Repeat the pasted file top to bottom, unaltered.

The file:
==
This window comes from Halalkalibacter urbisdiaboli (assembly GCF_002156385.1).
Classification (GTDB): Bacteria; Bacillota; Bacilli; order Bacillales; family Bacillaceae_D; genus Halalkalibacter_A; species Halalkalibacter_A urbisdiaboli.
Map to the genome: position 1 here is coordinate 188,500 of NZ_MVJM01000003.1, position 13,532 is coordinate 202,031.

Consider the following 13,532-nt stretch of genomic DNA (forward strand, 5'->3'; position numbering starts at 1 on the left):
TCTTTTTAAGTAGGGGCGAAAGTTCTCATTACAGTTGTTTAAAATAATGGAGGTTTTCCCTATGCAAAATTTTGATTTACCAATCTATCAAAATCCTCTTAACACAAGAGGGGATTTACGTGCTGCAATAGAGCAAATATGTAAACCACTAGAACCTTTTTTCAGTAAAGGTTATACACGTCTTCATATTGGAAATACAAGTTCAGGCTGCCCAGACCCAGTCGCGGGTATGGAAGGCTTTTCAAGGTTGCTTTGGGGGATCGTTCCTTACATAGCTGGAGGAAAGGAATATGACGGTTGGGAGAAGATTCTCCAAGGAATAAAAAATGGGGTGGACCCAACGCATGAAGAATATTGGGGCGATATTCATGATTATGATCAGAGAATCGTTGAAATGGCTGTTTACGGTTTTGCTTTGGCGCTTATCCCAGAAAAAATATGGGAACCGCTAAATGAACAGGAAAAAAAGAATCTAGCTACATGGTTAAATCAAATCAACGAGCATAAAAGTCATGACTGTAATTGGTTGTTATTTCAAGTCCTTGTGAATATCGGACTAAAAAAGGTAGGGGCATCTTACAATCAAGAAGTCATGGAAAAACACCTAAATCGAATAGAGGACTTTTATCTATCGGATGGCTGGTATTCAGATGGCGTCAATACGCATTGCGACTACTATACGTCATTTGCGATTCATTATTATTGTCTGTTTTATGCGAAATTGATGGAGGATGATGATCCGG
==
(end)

This window comes from Halalkalibacter urbisdiaboli (assembly GCF_002156385.1).
Classification (GTDB): Bacteria; Bacillota; Bacilli; order Bacillales; family Bacillaceae_D; genus Halalkalibacter_A; species Halalkalibacter_A urbisdiaboli.
Map to the genome: position 1 here is coordinate 188,500 of NZ_MVJM01000003.1, position 13,532 is coordinate 202,031.

Consider the following 13,532-nt stretch of genomic DNA (forward strand, 5'->3'; position numbering starts at 1 on the left):
TCTTTTTAAGTAGGGGCGAAAGTTCTCATTACAGTTGTTTAAAATAATGGAGGTTTTCCCTATGCAAAATTTTGATTTACCAATCTATCAAAATCCTCTTAACACAAGAGGGGATTTACGTGCTGCAATAGAGCAAATATGTAAACCACTAGAACCTTTTTTCAGTAAAGGTTATACACGTCTTCATATTGGAAATACAAGTTCAGGCTGCCCAGACCCAGTCGCGGGTATGGAAGGCTTTTCAAGGTTGCTTTGGGGGATCGTTCCTTACATAGCTGGAGGAAAGGAATATGACGGTTGGGAGAAGATTCTCCAAGGAATAAAAAATGGGGTGGACCCAACGCATGAAGAATATTGGGGCGATATTCATGATTATGATCAGAGAATCGTTGAAATGGCTGTTTACGGTTTTGCTTTGGCGCTTATCCCAGAAAAAATATGGGAACCGCTAAATGAACAGGAAAAAAAGAATCTAGCTACATGGTTAAATCAAATCAACGAGCATAAAAGTCATGACTGTAATTGGTTGTTATTTCAAGTCCTTGTGAATATCGGACTAAAAAAGGTAGGGGCATCTTACAATCAAGAAGTCATGGAAAAACACCTAAATCGAATAGAGGACTTTTATCTATCGGATGGCTGGTATTCAGATGGCGTCAATACGCATTGCGACTACTATACGTCATTTGCGATTCATTATTATTGTCTGTTTTATGCGAAATTGATGGAGGATGATGATCCGG